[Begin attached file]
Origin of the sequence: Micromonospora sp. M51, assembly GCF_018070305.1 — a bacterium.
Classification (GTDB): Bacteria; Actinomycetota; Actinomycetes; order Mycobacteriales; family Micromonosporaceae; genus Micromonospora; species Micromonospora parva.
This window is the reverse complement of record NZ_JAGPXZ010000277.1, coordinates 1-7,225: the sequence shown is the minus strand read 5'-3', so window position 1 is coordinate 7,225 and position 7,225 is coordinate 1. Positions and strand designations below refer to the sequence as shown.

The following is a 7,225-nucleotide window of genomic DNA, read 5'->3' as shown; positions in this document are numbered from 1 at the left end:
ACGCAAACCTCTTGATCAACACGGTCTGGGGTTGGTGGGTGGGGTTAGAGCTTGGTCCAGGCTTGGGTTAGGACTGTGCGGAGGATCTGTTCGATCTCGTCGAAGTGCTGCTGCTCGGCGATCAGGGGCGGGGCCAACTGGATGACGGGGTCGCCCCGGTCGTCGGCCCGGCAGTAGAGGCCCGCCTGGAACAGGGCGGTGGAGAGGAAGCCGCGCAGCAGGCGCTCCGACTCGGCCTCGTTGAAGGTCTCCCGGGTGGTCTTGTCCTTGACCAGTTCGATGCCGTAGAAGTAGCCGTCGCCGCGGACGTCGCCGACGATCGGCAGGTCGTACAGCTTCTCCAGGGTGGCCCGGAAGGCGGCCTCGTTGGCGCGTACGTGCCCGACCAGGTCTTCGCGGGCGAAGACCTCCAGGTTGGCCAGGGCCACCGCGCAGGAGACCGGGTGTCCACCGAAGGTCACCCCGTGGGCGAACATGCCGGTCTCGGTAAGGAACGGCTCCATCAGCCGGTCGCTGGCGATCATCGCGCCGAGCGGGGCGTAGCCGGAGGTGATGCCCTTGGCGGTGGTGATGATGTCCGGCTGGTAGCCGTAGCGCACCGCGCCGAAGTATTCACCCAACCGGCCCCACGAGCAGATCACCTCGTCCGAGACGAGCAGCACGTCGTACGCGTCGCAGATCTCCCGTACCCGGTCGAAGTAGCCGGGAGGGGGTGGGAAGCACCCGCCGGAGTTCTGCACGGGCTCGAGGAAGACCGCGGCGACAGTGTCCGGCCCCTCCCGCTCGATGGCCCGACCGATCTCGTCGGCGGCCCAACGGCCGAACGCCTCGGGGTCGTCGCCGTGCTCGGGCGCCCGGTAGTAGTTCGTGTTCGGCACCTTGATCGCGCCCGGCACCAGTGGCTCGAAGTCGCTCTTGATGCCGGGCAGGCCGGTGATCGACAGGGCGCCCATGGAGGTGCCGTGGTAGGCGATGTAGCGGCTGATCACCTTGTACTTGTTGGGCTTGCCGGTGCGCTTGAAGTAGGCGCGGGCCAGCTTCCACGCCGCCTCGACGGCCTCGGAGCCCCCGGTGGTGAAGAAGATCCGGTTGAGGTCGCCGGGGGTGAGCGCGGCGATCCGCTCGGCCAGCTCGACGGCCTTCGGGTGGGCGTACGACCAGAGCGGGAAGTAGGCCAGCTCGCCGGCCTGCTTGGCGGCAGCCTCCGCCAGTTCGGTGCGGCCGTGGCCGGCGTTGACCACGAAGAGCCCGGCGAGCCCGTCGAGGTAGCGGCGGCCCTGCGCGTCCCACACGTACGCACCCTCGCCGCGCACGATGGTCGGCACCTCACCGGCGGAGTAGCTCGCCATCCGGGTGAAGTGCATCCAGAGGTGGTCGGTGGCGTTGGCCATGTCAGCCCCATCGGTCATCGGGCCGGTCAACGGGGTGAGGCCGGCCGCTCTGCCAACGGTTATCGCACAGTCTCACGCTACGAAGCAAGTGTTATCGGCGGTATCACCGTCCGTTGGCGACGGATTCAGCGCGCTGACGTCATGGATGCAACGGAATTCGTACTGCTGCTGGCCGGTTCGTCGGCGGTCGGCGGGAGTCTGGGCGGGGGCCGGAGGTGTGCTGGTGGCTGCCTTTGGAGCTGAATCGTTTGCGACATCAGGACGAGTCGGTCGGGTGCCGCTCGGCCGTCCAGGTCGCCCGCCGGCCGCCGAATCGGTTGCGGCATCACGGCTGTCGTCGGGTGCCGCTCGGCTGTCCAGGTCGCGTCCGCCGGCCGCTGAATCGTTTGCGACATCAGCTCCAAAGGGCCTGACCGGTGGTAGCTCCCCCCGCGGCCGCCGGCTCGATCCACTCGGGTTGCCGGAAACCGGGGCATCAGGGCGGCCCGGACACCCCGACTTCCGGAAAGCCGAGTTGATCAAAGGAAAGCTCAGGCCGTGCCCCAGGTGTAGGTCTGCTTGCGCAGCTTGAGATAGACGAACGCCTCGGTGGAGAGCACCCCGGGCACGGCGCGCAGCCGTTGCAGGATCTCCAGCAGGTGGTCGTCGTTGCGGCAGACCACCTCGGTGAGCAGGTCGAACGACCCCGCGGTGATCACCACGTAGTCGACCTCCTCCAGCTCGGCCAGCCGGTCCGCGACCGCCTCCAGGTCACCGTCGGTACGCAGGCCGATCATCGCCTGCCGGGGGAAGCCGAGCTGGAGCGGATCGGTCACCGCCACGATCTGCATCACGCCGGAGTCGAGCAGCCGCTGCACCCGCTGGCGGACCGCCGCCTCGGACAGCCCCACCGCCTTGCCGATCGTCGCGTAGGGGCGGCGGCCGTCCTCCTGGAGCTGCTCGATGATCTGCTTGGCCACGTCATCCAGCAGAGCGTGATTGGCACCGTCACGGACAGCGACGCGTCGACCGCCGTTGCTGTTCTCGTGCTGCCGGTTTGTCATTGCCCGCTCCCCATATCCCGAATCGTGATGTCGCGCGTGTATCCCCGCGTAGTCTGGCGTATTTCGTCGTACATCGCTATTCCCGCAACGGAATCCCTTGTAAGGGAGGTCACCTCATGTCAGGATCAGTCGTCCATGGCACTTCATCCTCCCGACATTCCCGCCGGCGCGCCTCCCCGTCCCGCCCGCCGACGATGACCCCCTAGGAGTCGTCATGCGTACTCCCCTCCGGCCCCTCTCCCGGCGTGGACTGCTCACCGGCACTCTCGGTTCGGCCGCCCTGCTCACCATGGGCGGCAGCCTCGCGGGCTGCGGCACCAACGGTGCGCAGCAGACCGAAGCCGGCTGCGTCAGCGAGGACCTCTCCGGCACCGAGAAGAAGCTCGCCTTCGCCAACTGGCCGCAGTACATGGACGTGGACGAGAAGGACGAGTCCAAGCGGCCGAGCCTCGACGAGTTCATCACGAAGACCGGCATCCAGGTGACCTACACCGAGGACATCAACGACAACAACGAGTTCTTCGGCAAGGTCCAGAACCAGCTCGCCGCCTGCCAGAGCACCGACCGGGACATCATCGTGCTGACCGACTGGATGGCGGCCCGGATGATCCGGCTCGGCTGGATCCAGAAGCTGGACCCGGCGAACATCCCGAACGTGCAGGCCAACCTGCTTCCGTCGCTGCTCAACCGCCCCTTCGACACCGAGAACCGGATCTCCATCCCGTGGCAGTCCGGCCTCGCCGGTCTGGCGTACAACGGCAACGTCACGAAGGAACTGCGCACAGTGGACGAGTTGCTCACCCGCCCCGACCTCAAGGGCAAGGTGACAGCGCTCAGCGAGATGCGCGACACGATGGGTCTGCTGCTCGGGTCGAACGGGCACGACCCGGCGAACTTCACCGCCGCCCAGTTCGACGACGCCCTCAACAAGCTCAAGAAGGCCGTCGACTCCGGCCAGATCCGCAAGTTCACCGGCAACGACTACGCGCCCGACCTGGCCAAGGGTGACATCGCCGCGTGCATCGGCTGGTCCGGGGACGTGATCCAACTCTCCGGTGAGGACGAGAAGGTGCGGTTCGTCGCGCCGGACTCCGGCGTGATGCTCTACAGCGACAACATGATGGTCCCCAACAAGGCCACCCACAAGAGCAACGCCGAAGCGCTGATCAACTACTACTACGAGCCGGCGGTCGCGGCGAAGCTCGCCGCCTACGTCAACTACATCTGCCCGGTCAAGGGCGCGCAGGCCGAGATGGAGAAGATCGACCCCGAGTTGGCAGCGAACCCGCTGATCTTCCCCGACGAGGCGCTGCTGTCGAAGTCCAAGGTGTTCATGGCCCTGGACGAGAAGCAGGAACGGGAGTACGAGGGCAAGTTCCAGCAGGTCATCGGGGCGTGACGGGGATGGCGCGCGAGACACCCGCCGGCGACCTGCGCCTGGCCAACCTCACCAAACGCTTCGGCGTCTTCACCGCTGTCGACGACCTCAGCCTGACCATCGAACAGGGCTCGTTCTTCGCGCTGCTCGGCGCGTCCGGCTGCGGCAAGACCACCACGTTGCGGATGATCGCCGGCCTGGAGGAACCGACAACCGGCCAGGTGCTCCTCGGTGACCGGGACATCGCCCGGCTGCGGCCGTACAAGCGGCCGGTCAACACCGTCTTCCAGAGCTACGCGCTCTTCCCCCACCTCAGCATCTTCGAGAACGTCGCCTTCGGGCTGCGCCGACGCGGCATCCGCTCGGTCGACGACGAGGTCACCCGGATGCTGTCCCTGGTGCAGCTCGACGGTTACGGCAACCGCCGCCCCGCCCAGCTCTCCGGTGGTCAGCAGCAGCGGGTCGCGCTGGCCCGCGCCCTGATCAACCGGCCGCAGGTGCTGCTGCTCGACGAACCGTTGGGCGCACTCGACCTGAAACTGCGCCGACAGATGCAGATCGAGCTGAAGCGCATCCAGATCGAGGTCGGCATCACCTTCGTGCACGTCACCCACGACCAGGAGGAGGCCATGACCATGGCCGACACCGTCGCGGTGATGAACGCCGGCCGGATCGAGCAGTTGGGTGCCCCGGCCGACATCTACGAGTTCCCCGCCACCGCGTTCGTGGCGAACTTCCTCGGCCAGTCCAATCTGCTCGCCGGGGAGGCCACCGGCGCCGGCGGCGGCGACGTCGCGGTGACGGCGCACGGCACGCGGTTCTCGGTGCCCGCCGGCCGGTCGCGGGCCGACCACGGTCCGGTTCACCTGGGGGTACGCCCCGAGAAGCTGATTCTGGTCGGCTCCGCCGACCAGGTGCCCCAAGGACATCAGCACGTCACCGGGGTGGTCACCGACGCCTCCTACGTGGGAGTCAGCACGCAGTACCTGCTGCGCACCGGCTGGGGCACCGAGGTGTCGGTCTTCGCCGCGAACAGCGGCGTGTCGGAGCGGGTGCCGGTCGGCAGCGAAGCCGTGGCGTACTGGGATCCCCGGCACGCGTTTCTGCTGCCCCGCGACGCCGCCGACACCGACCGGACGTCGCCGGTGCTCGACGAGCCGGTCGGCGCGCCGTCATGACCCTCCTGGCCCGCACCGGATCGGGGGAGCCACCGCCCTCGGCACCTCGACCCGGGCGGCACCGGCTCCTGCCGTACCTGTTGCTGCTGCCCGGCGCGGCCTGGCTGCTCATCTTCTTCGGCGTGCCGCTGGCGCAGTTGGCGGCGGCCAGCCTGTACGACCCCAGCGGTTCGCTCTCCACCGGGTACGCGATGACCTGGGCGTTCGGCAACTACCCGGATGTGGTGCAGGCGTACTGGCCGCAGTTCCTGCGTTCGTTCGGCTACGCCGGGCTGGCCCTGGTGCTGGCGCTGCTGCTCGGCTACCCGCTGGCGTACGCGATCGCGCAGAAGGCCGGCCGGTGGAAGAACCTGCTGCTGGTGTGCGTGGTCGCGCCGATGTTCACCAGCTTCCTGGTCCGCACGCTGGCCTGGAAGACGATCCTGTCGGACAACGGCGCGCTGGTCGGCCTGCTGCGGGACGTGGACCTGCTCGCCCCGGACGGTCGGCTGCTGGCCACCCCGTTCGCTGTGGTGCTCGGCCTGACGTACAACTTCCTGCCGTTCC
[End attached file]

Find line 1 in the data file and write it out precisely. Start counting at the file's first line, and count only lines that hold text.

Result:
Origin of the sequence: Micromonospora sp. M51, assembly GCF_018070305.1 — a bacterium.